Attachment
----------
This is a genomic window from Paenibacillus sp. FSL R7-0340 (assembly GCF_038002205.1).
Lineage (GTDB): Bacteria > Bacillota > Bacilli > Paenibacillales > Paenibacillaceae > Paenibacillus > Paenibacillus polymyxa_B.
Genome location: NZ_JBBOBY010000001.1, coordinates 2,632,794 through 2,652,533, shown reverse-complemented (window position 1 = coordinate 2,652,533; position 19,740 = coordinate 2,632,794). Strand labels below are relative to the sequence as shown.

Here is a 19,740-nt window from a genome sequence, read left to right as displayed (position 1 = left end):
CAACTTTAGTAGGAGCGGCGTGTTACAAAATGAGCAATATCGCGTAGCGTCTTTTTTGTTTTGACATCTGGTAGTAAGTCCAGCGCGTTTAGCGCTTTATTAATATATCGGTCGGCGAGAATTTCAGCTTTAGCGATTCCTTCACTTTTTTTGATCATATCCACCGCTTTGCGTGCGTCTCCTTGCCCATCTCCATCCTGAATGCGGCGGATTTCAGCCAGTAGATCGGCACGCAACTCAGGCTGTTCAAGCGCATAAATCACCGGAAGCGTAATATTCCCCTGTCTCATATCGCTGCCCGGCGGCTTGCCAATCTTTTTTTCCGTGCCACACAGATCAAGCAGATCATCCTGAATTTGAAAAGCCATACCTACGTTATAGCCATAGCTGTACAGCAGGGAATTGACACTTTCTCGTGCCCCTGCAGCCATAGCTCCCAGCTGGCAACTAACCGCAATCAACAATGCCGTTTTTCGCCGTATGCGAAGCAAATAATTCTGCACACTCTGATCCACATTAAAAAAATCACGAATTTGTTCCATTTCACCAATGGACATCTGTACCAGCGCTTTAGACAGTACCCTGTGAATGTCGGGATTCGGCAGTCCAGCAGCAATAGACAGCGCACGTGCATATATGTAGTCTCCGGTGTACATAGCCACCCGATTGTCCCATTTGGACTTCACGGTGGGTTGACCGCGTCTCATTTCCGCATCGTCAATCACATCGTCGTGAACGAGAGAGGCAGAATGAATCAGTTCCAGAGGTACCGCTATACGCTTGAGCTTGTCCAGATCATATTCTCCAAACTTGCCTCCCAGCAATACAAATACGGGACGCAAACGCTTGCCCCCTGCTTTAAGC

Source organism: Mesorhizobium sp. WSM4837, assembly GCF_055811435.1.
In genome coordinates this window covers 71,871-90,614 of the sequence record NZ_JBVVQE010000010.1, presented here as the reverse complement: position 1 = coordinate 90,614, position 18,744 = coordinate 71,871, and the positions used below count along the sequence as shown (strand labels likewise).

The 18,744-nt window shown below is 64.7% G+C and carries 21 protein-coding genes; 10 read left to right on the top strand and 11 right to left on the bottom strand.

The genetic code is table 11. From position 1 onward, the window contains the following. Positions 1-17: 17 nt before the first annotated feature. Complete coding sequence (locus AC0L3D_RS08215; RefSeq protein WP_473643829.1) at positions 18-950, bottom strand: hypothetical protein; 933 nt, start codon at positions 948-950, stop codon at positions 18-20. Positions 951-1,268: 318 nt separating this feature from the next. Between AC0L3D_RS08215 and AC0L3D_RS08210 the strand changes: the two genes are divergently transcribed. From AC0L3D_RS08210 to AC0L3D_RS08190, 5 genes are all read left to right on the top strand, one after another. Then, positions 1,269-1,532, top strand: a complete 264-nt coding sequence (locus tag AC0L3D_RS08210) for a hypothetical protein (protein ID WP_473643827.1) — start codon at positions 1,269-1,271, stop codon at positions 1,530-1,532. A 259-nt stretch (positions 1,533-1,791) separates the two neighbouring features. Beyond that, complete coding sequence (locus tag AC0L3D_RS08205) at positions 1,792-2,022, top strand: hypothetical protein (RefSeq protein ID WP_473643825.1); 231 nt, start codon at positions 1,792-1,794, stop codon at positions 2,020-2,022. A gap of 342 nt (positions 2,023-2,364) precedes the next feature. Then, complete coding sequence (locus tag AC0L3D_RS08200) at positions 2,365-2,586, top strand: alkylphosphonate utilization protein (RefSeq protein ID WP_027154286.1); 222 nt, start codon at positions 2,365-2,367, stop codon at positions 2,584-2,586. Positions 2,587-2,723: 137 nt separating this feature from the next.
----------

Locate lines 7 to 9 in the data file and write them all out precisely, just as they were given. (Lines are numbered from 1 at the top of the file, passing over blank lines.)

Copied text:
In genome coordinates this window covers 71,871-90,614 of the sequence record NZ_JBVVQE010000010.1, presented here as the reverse complement: position 1 = coordinate 90,614, position 18,744 = coordinate 71,871, and the positions used below count along the sequence as shown (strand labels likewise).

The 18,744-nt window shown below is 64.7% G+C and carries 21 protein-coding genes; 10 read left to right on the top strand and 11 right to left on the bottom strand.

The genetic code is table 11. From position 1 onward, the window contains the following. Positions 1-17: 17 nt before the first annotated feature. Complete coding sequence (locus AC0L3D_RS08215; RefSeq protein WP_473643829.1) at positions 18-950, bottom strand: hypothetical protein; 933 nt, start codon at positions 948-950, stop codon at positions 18-20. Positions 951-1,268: 318 nt separating this feature from the next. Between AC0L3D_RS08215 and AC0L3D_RS08210 the strand changes: the two genes are divergently transcribed. From AC0L3D_RS08210 to AC0L3D_RS08190, 5 genes are all read left to right on the top strand, one after another. Then, positions 1,269-1,532, top strand: a complete 264-nt coding sequence (locus tag AC0L3D_RS08210) for a hypothetical protein (protein ID WP_473643827.1) — start codon at positions 1,269-1,271, stop codon at positions 1,530-1,532. A 259-nt stretch (positions 1,533-1,791) separates the two neighbouring features. Beyond that, complete coding sequence (locus tag AC0L3D_RS08205) at positions 1,792-2,022, top strand: hypothetical protein (RefSeq protein ID WP_473643825.1); 231 nt, start codon at positions 1,792-1,794, stop codon at positions 2,020-2,022. A gap of 342 nt (positions 2,023-2,364) precedes the next feature. Then, complete coding sequence (locus tag AC0L3D_RS08200) at positions 2,365-2,586, top strand: alkylphosphonate utilization protein (RefSeq protein ID WP_027154286.1); 222 nt, start codon at positions 2,365-2,367, stop codon at positions 2,584-2,586. Positions 2,587-2,723: 137 nt separating this feature from the next.